Online scammers keep a busy schedule and the familiar online banking scam is making rounds again.
An email titled “Your AIB Code Card is about to expire.” is finding its way to Irish mailboxes, coming from spoofed email addresses like firstname.lastname@example.org or email@example.com.
The content looks formal and says:
Dear Customer, Your AIB Code Card is about to expire. You are kindly advised to follow the instructions below. The update form is attached to this email. Please download the attachment, open it, and follow the instructions on your screen. The data submitted will be transmitted over an SSL encrypted connection (128 bit Secure Socket Layer).
While experience with such scams should have taught users not to click on any attachments or links in emails, as they may already be infected with malware, those that still do, are taken to this screen:
The fake form is made to look like the official AIB site, with the logo, colours and fonts matching the original one. But the scammer’s victim is, unline on the official site, asked to enter ALL his details, including the registration number, personal access code and all the code card digits. Unless all are filled out, the “continue” button keeps reminding that each one must be entered and after filling everything in (with fake data in our test case) the victim is re-directed and returned to the AIB official site. Unseen to the victim is, of course, the bit where their personal codes are all sent to the scammers’ database for them to exploit at will. Just imagine the damage someone could do to your accountif they had all this information.
AIB themselves are well aware of the threat and have posted a clear warning against falling for these tricks on their website.
On their website they offer several tips on staying safe:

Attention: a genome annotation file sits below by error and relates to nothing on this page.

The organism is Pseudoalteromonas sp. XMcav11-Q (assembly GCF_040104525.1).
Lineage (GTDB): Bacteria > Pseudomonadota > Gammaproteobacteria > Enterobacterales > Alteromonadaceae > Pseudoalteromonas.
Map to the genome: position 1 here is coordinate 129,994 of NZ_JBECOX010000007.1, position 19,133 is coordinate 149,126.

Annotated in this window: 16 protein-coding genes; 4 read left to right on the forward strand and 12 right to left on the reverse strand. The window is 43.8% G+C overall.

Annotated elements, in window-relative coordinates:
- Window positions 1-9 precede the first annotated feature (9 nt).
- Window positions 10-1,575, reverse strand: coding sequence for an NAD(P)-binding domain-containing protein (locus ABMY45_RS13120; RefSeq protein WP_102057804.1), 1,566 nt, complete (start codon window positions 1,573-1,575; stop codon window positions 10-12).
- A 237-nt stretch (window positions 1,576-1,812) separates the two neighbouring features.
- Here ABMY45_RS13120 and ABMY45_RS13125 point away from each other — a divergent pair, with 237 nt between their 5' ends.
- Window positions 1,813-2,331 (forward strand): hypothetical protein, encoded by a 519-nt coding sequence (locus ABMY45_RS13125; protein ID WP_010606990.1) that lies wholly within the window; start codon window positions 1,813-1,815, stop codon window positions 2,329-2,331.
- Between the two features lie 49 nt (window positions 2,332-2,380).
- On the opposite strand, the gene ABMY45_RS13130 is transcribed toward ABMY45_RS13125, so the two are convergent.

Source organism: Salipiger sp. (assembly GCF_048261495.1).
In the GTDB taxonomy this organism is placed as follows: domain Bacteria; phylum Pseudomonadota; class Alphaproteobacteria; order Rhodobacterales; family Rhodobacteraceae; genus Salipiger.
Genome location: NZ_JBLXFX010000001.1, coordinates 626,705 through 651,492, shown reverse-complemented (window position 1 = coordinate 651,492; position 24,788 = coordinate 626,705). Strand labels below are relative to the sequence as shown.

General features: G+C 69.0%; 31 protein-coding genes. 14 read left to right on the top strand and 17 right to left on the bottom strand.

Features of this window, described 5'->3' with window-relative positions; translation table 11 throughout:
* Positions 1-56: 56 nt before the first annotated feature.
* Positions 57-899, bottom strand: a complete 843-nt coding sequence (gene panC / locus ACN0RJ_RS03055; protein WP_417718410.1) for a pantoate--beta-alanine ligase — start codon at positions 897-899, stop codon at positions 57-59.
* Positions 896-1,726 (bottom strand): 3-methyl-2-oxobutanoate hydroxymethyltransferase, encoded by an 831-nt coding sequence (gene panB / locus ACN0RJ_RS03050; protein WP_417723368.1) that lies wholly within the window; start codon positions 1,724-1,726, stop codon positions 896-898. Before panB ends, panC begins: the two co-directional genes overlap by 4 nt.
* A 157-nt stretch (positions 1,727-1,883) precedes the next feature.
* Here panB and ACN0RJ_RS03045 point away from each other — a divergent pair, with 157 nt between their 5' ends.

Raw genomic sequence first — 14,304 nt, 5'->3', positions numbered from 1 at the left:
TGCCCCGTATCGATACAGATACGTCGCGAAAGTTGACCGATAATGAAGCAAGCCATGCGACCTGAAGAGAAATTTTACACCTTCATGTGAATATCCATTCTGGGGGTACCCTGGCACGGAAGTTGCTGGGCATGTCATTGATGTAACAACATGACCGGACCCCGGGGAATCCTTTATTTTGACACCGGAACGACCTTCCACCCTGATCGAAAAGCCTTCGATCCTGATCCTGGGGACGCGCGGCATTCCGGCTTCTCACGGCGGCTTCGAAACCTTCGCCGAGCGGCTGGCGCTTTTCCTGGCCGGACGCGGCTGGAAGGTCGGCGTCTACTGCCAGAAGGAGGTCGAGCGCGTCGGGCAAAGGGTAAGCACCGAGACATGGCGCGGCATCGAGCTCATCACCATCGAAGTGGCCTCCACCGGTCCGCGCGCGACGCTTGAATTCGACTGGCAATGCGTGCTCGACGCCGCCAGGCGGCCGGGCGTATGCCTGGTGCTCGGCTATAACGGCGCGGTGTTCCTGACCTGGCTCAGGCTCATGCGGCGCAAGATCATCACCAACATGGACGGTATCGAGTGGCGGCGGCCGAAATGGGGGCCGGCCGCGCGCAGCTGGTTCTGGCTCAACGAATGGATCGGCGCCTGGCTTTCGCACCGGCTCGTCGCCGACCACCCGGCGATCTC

DO contact us if you receive a fraudulent email.
DO check the last Log In time and date when logging in to Internet Banking.
DO contact us if you see any suspicious activity when using Internet Banking.
DO NOT respond to an unsolicited email asking you to click on a link.
DO NOT click ANY links or open ANY attachments within any email purporting to be from AIB, First Trust Bank or Allied Irish Bank (GB).
DO NOT give out ANY personal or security details including your Personal Access Code (PAC) or codes from your Code Card.
And have a whole report of all fraudulent activities targetting their bank that they’re aware of, ranging from mails like these, to fake phonecalls and text scams. Read it here.
Stay safe online and think before you click!
IT Security & Cybercrime Analyst
2 thoughts on “Fake AIB online banking email fraud”
Just to confirm that our account has just been scammed using this exact fraud for Euros 10,000 yesterday.
I am however surprised that normal bank security measures do not link up to the IP address of the Fraud user and stop the transaction from being authorised until a oral phone confirmation is done to the account holder.
I know that with similar accounts in USA that a requested transfer of unusual location is as standard not completed until orally confirmed with the account holder.
It is quite sickening how easily done.